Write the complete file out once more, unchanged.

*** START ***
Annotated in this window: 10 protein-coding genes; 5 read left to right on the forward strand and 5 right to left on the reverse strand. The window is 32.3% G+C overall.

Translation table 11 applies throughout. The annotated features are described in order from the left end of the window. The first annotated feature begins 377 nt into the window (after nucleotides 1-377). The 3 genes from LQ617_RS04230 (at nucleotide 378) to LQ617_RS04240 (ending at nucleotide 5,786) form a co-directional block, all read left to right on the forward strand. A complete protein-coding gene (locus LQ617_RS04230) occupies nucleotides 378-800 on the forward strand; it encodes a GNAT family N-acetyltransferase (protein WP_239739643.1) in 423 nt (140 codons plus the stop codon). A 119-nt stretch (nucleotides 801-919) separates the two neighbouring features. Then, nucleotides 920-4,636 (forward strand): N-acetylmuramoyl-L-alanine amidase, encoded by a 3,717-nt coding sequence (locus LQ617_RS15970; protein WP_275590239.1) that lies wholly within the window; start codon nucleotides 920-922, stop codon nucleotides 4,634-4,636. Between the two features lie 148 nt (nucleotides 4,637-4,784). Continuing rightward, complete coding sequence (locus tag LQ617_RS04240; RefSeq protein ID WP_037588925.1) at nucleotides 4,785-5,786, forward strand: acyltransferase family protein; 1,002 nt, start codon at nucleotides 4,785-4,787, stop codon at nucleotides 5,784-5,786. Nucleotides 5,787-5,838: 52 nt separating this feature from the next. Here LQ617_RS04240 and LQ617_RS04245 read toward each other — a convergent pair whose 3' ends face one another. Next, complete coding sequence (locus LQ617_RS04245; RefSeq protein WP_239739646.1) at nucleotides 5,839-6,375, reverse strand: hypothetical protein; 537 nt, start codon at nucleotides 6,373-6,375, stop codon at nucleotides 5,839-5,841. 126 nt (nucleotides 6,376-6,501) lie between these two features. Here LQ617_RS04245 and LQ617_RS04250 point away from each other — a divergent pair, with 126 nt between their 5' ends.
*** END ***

Annotated in this window: 10 protein-coding genes; 5 read left to right on the forward strand and 5 right to left on the reverse strand. The window is 32.3% G+C overall.

Translation table 11 applies throughout. The annotated features are described in order from the left end of the window. The first annotated feature begins 377 nt into the window (after nucleotides 1-377). The 3 genes from LQ617_RS04230 (at nucleotide 378) to LQ617_RS04240 (ending at nucleotide 5,786) form a co-directional block, all read left to right on the forward strand. A complete protein-coding gene (locus LQ617_RS04230) occupies nucleotides 378-800 on the forward strand; it encodes a GNAT family N-acetyltransferase (protein WP_239739643.1) in 423 nt (140 codons plus the stop codon). A 119-nt stretch (nucleotides 801-919) separates the two neighbouring features. Then, nucleotides 920-4,636 (forward strand): N-acetylmuramoyl-L-alanine amidase, encoded by a 3,717-nt coding sequence (locus LQ617_RS15970; protein WP_275590239.1) that lies wholly within the window; start codon nucleotides 920-922, stop codon nucleotides 4,634-4,636. Between the two features lie 148 nt (nucleotides 4,637-4,784). Continuing rightward, complete coding sequence (locus tag LQ617_RS04240; RefSeq protein ID WP_037588925.1) at nucleotides 4,785-5,786, forward strand: acyltransferase family protein; 1,002 nt, start codon at nucleotides 4,785-4,787, stop codon at nucleotides 5,784-5,786. Nucleotides 5,787-5,838: 52 nt separating this feature from the next. Here LQ617_RS04240 and LQ617_RS04245 read toward each other — a convergent pair whose 3' ends face one another. Next, complete coding sequence (locus LQ617_RS04245; RefSeq protein WP_239739646.1) at nucleotides 5,839-6,375, reverse strand: hypothetical protein; 537 nt, start codon at nucleotides 6,373-6,375, stop codon at nucleotides 5,839-5,841. 126 nt (nucleotides 6,376-6,501) lie between these two features. Here LQ617_RS04245 and LQ617_RS04250 point away from each other — a divergent pair, with 126 nt between their 5' ends.